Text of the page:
Reading Books

Oct 21, 2005 03:08 # 39731

ginsterbusch *** has a suggestion...

The years of rice and salt

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A few weeks ago I've finished reading "The Years of Rice and Salt" by Kim Stanley Robinson. It's subtitled with "Image A World Without Europe". The story so far: "A vanguard of mongole horde rides west across the steppes into an eerily silent world. People lie dead in vlllages and in the streets of towns. The Black Death has struck Europe. There are virtually no survivors."

So the story unfolds like this: christianity nearly died out - only some few tiny places are left untoched by the plague. But this is only revealed later on - by now we only know that there are noone living in Europe anymore. So basically the Islam is going to inhabit those now empty places, the chinese is doing big conqueries like the spain would have done so if they hadnt died out before, the buddhists form alliances to avoid more slaughter and war, south africa is going to establish some kind of free zone for scientists and more (the League of Travancore) and even the original American citizens will found their own big american nation. The story goes on till short after some awful war that went on for more than 60 years, stopping somewhere around 2002 A.D. (by then 1423 A.H. / after Hegira).

This is just the basic story, but there is more to this: there are at least three threads of stories running through the whole history - so let's speak about the next one: there's some kind of reincarnation going on, people getting reborn in other times, sometimes living just a simple life, sometimes they're later on important persons, unavoidably meeting other persons they were together in ancient times - in their jitta, some kind of town community way back in Tibet (dated around 7000 B.C.). They always meet once again in the bardo, talk about their past lives and decide how to live their upcoming lifes (and more).

The third thread is about religion: starting with Islam, switching over to Buddhism and more - the author is trying to make peace with each single religion, forming a very different point of view of the Qoran, the holy bible and the buddhistic tradition. He tries to show up similarities in each religion, letting the characters of each specific part of the book interact more or less based on his theories...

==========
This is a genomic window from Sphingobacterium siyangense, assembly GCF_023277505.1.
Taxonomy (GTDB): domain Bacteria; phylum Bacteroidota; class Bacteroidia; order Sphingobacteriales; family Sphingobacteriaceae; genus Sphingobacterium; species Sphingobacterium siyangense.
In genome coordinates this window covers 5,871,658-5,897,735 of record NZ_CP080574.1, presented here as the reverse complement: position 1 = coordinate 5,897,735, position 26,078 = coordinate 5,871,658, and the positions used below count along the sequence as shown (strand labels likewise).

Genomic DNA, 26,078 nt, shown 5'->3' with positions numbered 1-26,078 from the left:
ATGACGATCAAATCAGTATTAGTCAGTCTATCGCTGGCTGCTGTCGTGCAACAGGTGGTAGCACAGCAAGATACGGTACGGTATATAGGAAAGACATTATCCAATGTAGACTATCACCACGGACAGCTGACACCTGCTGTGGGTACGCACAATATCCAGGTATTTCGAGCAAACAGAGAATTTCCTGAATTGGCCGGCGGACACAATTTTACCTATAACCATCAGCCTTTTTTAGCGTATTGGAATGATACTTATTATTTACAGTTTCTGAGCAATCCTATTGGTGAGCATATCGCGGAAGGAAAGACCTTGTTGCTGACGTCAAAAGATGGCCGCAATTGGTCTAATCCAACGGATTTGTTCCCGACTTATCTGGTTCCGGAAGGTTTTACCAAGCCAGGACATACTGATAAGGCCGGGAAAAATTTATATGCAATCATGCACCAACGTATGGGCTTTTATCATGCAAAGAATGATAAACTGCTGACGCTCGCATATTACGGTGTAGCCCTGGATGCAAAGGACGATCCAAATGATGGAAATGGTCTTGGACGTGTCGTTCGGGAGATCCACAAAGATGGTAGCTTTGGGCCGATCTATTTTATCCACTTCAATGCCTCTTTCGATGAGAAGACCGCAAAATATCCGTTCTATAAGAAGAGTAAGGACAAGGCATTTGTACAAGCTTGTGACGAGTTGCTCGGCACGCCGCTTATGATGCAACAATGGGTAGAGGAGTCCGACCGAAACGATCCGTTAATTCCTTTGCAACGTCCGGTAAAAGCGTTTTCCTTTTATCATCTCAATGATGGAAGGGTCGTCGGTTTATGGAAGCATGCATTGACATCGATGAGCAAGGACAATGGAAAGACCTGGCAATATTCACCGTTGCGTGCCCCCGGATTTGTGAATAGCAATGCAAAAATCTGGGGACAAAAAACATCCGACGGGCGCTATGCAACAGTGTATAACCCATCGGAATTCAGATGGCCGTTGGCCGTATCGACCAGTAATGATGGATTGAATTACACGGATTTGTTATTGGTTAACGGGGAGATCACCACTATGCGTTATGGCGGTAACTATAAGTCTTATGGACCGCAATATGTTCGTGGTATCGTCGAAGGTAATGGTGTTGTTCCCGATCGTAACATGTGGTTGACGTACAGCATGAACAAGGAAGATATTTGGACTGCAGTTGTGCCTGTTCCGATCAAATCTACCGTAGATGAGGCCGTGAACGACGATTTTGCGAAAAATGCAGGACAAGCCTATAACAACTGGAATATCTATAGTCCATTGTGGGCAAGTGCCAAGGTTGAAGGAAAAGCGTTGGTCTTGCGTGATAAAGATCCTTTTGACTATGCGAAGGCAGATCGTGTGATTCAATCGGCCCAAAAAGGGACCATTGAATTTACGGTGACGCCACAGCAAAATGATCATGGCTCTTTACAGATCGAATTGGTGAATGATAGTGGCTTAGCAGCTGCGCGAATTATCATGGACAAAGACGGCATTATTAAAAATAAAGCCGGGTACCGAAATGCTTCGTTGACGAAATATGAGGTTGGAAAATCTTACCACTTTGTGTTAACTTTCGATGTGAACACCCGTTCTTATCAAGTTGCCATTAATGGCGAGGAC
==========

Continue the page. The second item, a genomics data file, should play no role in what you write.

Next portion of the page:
A very very good read. Even the synopsis/abstract on the back of the book is very well written - it doesnt tell you too much about the story but already gets you hooked. ;)

The only annoying thing I could find was that during the first few chapters the author is unnerving you by ending each chapter with phrases like "Bold had heard the name, though he knew nothing about it. Neither do we, but to find out more, you can read the next chapter" or "How the rest of the voyage home went is not really material; nothing of note happened, they made it back safely, and what happened after that you can find out by reading the next chapter" - YESSSS, Mr. Smartass Wiseguy Robinson - what the hell do you think why I'm reading yer bloody book?!? Of course I will found out in the next chapter - else I'd throw it away and write very bad comments about it!

Probably the author either was getting into his style of writing or he added the first few chapters after he was already finished with the rest of the book.

Alas, aside this small annoyance I can only heartily recommend this book to anyone who want to try it out. My edition was released by HarperCollinsPublishers in 2002.

cu, w0lf.

beards are cool. every villain has one!

This post was edited by ginsterbusch on Oct 21, 2005.


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